LOCKED
Dec 15th 2013 new
Gabor, I agree with everything you said, but that was the first example that came to mind. There are infinite other examples, but it comes to a lack of catechesis mostly.
LOCKED
Dec 15th 2013 new
(quote) Lynea-297530 said: Tom, the Sacrament of Confession/Penance absolves someone from the sins they've committed (with valid matter and form) --- not their disordered disposition. It does not make someone a saint. For instance, say you go to Confession and die as you are walking out. When you die, and you are in a state of grace, you will get to Heaven, but if you still have disordered habits, those will first bring you to Purgatory, until the disorder is purged.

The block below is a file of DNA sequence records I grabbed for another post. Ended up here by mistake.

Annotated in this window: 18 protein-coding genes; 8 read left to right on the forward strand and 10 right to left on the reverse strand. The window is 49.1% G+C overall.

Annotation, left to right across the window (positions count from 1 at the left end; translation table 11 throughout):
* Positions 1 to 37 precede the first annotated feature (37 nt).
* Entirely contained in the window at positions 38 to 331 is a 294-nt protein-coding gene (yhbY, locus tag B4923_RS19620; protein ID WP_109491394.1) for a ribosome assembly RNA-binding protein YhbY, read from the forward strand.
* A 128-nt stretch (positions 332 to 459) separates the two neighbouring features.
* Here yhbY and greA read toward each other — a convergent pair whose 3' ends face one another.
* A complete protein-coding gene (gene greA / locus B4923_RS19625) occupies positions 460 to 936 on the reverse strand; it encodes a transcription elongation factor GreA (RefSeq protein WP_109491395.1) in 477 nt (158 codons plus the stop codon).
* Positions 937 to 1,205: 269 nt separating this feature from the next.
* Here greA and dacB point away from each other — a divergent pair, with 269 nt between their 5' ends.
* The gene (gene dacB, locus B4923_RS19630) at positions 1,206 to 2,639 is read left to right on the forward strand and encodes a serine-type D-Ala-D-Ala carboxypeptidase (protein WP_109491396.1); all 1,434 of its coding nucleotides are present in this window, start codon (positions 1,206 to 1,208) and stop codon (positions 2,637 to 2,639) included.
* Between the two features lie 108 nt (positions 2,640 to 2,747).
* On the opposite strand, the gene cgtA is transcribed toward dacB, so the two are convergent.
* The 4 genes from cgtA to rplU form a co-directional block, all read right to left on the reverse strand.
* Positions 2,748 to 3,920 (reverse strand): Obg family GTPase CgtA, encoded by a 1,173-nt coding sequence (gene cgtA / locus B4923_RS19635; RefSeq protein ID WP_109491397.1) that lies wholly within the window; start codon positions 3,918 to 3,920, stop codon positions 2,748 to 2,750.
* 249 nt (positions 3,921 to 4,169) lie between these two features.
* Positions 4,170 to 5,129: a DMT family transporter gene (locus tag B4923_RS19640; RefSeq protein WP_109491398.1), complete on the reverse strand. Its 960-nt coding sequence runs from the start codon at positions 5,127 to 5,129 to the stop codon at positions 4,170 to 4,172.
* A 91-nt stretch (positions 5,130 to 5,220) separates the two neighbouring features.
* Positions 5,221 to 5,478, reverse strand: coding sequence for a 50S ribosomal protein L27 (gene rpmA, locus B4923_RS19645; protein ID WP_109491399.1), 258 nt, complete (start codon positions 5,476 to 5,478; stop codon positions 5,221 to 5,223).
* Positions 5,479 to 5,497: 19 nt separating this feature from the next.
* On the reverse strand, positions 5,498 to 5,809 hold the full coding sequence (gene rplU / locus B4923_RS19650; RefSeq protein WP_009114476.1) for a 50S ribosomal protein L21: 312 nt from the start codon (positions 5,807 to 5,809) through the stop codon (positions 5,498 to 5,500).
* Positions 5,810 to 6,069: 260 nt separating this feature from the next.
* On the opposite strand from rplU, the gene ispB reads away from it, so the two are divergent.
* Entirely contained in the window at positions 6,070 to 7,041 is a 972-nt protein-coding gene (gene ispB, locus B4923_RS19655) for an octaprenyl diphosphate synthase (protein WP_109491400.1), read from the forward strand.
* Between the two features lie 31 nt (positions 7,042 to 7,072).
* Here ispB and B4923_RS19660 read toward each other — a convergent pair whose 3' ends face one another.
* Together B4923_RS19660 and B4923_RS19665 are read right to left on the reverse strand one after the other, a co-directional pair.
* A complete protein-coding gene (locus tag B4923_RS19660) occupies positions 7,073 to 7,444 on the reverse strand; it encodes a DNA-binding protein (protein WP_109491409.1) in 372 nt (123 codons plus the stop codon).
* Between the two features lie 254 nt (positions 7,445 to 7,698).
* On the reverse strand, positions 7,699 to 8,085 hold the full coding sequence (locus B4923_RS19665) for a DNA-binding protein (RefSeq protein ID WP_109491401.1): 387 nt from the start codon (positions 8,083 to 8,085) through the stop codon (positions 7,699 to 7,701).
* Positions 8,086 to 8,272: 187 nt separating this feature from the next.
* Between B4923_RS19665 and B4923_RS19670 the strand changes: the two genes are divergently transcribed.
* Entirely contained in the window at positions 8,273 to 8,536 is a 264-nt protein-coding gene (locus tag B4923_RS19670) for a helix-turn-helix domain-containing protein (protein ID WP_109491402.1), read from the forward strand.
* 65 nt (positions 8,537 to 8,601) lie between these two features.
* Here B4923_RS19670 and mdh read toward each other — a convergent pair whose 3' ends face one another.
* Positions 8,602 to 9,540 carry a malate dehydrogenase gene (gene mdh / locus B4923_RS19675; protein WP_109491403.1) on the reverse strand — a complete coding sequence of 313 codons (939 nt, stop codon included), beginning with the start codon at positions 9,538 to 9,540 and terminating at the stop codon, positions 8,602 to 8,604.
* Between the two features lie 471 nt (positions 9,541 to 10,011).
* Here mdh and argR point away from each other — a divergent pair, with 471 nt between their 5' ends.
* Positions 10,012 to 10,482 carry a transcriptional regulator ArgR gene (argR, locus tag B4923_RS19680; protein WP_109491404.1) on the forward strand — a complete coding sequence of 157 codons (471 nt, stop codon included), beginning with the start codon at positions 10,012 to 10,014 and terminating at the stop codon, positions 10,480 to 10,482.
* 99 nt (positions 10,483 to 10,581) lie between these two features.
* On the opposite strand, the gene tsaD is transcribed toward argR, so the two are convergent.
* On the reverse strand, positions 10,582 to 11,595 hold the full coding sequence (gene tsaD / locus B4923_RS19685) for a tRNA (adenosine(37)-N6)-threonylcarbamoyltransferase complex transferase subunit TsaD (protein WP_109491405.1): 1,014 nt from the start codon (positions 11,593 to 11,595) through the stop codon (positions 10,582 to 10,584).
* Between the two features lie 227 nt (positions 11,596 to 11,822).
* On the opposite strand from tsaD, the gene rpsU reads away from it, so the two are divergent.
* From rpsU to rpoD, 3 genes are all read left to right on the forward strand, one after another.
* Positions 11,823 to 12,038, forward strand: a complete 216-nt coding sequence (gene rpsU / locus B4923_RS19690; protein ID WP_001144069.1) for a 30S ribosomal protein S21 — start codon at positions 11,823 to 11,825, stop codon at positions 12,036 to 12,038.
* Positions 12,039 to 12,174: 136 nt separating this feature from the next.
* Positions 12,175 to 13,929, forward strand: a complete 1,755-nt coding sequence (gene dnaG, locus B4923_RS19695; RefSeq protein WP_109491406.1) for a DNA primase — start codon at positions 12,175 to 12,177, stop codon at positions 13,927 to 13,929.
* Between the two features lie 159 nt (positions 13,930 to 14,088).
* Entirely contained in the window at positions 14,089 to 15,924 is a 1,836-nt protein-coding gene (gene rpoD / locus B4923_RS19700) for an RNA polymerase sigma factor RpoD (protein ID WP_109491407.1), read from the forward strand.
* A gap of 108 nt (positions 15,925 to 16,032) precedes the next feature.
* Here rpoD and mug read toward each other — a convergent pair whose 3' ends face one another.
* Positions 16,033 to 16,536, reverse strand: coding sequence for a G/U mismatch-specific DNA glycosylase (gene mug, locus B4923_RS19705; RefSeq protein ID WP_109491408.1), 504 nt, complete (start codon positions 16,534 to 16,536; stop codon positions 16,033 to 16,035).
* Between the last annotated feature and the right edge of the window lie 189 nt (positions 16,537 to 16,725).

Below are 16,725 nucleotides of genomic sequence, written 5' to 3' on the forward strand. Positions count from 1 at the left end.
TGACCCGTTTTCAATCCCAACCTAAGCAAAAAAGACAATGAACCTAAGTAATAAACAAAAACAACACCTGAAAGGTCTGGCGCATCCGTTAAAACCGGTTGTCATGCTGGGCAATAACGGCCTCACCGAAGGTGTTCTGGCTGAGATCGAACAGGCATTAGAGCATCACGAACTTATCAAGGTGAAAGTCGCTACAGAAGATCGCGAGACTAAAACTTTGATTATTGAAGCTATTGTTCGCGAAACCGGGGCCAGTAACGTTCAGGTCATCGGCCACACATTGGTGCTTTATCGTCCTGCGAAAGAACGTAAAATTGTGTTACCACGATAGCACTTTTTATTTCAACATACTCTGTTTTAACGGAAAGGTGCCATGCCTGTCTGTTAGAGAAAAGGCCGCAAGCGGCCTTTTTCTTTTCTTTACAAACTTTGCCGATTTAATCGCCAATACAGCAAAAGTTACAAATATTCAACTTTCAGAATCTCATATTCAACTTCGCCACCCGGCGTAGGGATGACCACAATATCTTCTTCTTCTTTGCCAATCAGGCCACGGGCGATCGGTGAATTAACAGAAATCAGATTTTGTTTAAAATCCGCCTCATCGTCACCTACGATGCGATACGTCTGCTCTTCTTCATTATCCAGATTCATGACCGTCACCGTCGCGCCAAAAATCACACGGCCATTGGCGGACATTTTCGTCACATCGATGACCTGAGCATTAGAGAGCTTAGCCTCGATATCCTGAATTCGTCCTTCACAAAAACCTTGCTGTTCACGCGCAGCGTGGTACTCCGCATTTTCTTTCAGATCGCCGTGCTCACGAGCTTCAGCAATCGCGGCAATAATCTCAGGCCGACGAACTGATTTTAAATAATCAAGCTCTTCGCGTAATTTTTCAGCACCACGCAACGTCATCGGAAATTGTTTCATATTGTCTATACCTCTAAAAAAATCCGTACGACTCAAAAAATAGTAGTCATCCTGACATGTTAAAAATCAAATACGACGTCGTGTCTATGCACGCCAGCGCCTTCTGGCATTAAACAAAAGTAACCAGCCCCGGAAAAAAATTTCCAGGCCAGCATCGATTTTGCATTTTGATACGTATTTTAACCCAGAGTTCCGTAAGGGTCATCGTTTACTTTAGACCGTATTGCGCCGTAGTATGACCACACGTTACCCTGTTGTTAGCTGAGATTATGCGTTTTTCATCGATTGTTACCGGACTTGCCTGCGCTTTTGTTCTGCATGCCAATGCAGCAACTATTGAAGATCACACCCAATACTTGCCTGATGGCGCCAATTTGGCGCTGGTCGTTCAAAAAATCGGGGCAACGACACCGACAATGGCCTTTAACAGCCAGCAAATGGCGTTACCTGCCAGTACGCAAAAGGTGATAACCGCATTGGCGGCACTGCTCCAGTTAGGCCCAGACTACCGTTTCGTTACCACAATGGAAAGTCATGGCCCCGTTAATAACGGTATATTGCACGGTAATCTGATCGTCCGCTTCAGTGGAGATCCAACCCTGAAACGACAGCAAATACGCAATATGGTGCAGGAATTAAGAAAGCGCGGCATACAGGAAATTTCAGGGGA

The only way to interpret VII regarding the Holy Spirit and other religions is that truths --- that aren't necessarily expressly doctrinal, can be used by God as a means to actual graces --- but not as a blanket method for the truths themselves, but on an individual basis as God determines for each moment and each soul. These actual graces for any person, inside or outside the Church, only call a person to the Sacrament of the one true Faith, they do not sanctify. Those graces would be sanctifying graces, and the operative means that work ex opere operati are only via the means of the sacraments (so long as the validly Baptised recipient does not pose an obstacle to those graces via mortal sin and, if they are in a state of grace, to the degree that they are rightly disposed).
lynea my original response was regarding CONDEMNATION. Purgatory is another matter.Go back and read the post i responded to.
LOCKED